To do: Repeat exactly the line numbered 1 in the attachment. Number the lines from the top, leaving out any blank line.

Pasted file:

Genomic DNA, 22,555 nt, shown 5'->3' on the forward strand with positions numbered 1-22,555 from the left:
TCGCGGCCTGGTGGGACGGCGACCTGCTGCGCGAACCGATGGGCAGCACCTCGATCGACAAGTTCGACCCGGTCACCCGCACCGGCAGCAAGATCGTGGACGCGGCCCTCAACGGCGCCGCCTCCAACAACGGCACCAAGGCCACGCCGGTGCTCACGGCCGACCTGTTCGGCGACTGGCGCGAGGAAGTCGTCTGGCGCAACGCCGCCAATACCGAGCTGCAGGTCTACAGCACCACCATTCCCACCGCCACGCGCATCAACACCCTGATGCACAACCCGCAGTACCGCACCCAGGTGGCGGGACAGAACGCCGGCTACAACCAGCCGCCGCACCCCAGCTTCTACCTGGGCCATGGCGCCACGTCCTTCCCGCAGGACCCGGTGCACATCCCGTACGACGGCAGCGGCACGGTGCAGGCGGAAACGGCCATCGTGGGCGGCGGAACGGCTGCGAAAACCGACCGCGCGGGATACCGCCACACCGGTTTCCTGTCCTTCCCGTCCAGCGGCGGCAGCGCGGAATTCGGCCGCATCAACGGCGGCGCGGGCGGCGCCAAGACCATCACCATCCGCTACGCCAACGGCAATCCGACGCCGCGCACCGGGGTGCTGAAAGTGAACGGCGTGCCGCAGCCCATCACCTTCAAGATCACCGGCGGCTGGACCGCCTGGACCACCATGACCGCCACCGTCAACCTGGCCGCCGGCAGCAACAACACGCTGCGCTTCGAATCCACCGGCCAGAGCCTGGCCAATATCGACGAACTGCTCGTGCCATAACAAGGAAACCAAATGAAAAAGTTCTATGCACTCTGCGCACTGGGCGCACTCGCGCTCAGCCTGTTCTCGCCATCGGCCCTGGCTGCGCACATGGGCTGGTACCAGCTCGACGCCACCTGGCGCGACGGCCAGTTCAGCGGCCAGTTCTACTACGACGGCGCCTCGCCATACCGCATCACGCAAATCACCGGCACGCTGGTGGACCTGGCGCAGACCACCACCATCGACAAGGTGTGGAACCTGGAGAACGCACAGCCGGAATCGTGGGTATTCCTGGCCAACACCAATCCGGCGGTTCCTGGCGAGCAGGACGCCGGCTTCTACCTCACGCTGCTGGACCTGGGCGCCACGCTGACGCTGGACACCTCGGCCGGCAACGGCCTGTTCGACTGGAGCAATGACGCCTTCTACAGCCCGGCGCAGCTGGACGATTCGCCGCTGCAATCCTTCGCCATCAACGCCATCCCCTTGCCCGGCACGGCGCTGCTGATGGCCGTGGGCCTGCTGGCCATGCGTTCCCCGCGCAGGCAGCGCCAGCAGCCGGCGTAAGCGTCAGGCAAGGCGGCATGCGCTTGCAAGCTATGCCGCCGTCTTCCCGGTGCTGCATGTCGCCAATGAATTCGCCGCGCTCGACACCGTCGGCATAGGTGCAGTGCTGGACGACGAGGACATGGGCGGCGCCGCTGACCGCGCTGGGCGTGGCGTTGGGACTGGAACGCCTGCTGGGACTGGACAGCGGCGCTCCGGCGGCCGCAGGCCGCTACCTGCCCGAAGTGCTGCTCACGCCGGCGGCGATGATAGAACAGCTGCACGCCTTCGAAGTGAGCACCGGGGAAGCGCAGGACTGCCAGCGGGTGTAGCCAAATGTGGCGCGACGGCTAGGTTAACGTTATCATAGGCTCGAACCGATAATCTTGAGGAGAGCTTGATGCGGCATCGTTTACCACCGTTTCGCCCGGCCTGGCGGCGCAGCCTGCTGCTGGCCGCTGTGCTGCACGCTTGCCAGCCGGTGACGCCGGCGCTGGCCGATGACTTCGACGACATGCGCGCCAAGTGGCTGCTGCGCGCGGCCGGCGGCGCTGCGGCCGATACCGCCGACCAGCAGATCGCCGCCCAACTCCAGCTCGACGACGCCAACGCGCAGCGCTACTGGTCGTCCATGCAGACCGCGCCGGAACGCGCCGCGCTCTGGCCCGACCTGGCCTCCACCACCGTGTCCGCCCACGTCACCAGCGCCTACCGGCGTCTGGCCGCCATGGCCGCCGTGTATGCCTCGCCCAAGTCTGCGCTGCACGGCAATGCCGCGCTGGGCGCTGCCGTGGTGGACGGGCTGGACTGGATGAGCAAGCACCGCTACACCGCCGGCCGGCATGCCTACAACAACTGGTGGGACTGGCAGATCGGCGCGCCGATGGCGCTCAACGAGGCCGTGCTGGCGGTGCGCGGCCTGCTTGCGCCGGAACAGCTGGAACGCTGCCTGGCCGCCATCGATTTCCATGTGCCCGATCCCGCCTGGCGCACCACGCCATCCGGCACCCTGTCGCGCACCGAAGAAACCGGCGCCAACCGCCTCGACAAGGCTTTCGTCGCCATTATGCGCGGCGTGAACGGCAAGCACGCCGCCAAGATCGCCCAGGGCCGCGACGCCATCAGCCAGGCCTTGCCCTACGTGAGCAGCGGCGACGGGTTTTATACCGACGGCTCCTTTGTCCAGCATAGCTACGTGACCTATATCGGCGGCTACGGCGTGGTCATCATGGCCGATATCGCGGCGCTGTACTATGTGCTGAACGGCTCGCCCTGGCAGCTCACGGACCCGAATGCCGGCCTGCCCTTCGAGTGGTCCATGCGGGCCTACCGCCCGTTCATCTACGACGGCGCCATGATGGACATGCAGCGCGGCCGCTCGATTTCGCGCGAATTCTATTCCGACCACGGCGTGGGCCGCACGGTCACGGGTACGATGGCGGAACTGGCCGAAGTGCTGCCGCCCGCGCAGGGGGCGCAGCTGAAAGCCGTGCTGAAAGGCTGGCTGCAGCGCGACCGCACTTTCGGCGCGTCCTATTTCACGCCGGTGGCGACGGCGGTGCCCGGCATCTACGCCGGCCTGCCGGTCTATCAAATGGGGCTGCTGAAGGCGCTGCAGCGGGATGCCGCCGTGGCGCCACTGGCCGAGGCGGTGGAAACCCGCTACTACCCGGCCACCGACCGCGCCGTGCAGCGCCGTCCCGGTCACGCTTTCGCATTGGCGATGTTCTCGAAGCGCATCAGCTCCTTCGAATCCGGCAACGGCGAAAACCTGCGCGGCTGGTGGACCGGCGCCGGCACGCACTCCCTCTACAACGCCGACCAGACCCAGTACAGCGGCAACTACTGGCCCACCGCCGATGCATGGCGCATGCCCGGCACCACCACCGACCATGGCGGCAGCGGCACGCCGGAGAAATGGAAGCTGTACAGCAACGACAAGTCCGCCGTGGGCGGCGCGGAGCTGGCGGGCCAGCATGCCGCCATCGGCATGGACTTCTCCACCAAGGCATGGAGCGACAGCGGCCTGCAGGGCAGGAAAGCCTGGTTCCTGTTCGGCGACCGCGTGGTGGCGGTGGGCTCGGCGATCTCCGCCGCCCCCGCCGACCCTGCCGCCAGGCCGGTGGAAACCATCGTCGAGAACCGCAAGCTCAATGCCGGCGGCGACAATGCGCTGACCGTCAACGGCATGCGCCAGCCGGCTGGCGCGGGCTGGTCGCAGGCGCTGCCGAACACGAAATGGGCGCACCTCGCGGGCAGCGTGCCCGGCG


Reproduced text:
Genomic DNA, 22,555 nt, shown 5'->3' on the forward strand with positions numbered 1-22,555 from the left: